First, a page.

In this paper I examine Pausanias’ historiographic motives and methods through a close analysis of the logoi about the Hellenistic kings in Book 1. I propose that we can learn a lot about Pausanias’ self-presentation as an able writer of history, his explicit claims to authority, and his implicit claims to difference, by looking at how these logoi are incorporated into descriptions of the monuments of the Athenian Agora, especially the monument of the eponymous heroes.
The Hellenistic logoi in Book 1 have been examined by several scholars, including Habicht (1985), Bearzot (1992), Ameling (1996), Hutton (2005), and Pretzler (2007), who have generally understood them to be related to Pausanias’ interest in the history of a politically independent Greece. But how the Hellenistic logoi relate to Pausanias’ description of the monuments of the Athenian Agora and how he constructs Athenian civic identity in the 2nd-century CE are yet to be discussed.
The first part of my paper aims to clarify the relationship between Herodotus and Pausanias and argues that Pausanias’ use of Herodotean motifs is not as straightforward as readers have sometimes assumed. When one contextualizes Pausanias’ description of the eponymous heroes and their logoi within the political and cultural environment of 2nd-century CE Athens, the author’s ambivalent and complex attitude toward the Roman present begins to reveal itself. In particular, homing in on the programmatic statements that Herodotus and Pausanias both make in their first books helps us to see where, and how, Pausanias’ philosophy of past and present differs from his predecessor’s. Although Pausanias invokes a certain Herodotean inclusivity in his selection of material (Musti 1996: 12, “equità storiografica,” referring to Herodotus’ inclusion of both the distant and more recent past), the way in which Pausanias gives a fulsome treatment of Hellenistic history at the expense of the Roman present creates a historiographical tension in his relationship with his predecessor.
The second part of my paper discusses how this historiographical tension between past and present is exploited in the context of 2nd-century CE Athens. I argue that Pausanias’ praise of Hadrian’s building activities (1.5.5, 1.18.6–9) frames the Hellenistic narratives in a way that invites us to consider how civic activities had changed under Hadrian specifically and the Romans more generally. For example, Pausanias’ description of activities in the Athenian Agora is strikingly told in the present tense (e.g. βουλεύουσιν, 1.3.5), a narrative decision that suggests continuity but inevitably highlights how these activities had actually shifted away from the Athenian Agora, to the Roman Agora and the area of the Olympieion (Willers 1990). The Athens of Attalus I or Ptolemy II (the stars of the first Hellenistic logos at 1.6.1ff.) was blatantly not the same as Hadrianic or Antonine Athens. Hadrian’s “Pantheon,” a monumental construction just east of the Roman Agora, faced away from “old Athens” towards “New Athens” (CIL III 549), i.e. the “City of Hadrian” (IG II2 5185, Arch of Hadrian). Hadrian’s creation of the Panhellenion, moreover, established an alternate or complementary system of civic activity, one founded by a Roman emperor and intimately linked with Roman imperial cult (e.g. Spawforth and Walker 1985).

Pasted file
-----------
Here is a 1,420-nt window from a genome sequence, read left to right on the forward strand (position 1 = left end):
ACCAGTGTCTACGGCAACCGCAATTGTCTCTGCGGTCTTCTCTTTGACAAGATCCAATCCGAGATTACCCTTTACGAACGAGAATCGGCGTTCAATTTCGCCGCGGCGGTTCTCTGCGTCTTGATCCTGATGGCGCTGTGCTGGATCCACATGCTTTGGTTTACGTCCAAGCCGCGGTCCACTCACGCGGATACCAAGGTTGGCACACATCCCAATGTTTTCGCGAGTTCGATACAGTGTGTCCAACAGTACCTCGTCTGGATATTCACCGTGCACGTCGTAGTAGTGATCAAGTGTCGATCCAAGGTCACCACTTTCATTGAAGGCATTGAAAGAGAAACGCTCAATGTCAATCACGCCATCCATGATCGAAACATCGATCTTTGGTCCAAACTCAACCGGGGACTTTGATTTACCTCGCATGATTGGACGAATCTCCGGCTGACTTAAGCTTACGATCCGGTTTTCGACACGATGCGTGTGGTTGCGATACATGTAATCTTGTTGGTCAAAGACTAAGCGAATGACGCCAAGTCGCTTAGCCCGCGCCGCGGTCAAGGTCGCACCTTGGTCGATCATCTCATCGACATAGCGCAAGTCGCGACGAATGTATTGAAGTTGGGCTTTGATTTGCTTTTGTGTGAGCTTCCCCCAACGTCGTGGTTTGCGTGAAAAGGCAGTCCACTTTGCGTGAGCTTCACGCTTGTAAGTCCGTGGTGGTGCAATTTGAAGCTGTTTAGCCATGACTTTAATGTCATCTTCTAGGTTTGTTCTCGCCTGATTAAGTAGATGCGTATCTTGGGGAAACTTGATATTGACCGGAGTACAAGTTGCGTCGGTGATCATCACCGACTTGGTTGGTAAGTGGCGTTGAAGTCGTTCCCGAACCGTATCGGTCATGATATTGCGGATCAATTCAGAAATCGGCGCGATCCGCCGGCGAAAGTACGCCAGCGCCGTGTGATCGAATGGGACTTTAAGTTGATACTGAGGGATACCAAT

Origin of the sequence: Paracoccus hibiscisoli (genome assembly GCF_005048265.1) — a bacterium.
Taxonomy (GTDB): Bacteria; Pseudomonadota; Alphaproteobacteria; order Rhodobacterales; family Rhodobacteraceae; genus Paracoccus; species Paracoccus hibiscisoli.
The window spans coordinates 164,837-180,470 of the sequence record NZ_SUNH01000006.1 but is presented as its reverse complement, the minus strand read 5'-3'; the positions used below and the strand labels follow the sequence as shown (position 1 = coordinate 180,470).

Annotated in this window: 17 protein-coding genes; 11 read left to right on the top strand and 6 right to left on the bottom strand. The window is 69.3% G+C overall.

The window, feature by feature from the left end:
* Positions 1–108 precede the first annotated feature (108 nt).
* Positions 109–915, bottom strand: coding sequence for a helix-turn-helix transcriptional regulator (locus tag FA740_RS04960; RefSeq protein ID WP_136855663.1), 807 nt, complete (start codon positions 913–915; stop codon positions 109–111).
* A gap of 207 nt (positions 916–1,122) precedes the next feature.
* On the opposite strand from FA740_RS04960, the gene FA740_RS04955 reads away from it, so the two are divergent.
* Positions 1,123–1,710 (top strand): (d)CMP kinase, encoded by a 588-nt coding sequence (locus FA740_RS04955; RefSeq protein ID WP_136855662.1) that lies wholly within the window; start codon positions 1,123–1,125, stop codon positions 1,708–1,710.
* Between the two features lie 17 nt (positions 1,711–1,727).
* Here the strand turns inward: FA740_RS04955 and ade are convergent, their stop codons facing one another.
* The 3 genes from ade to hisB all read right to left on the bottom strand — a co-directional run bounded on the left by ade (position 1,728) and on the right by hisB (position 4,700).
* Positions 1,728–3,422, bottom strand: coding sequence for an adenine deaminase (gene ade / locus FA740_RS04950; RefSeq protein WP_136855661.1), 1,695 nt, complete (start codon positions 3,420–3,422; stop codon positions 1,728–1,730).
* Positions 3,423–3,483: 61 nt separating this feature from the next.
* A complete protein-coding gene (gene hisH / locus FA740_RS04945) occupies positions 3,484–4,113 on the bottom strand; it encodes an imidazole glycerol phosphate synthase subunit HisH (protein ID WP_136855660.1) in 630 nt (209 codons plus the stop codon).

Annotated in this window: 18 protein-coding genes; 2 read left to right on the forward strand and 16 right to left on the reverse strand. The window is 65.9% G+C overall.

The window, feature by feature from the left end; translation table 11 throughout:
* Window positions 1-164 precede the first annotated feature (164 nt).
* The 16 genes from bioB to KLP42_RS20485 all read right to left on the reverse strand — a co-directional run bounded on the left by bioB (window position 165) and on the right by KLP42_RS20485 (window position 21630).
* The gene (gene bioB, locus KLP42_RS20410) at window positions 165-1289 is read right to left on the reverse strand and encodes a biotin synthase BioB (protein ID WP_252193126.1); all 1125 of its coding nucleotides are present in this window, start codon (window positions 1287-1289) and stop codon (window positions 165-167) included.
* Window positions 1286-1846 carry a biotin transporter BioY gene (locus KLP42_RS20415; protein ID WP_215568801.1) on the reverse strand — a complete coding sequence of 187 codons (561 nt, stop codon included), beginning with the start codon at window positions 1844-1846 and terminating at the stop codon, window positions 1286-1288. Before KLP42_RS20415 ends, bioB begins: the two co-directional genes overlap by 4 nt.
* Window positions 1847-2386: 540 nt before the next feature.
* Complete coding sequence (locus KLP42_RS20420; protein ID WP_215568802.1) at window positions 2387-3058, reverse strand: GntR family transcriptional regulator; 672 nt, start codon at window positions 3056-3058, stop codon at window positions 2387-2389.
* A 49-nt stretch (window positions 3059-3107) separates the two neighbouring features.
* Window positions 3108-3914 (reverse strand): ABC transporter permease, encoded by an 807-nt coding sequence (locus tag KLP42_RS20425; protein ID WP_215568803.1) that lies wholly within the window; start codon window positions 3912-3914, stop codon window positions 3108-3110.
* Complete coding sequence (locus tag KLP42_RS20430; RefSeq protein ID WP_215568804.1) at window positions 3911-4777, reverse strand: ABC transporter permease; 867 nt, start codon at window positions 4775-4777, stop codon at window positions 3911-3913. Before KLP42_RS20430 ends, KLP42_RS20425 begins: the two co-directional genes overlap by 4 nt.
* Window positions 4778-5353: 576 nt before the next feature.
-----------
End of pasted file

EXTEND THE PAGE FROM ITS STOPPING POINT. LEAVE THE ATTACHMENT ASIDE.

Seen in this light, the Hellenistic logoi, which depict a period when Athenian democracy was undergoing great change, assume particular poignancy and lay a framework for the assessment of Roman action. Ultimately, Pausanias looks ahead to his list of famous benefactors of Greece in Book 8 (8.52.1–5) and establishes in Book 1 a hierarchy of Hellenistic euergetism in which Hadrian and the Antonines are implicated and against which they are to be judged. Through the excursus on the Ptolemies and Attalids at 1.6.1ff. Pausanias reflects on the integration of foreign benefactors into Athenian civic life through the reorganization of the tribal system and opens up the question of which Athenian honors were, and should be, deserved (1.9.4).
Time and Memory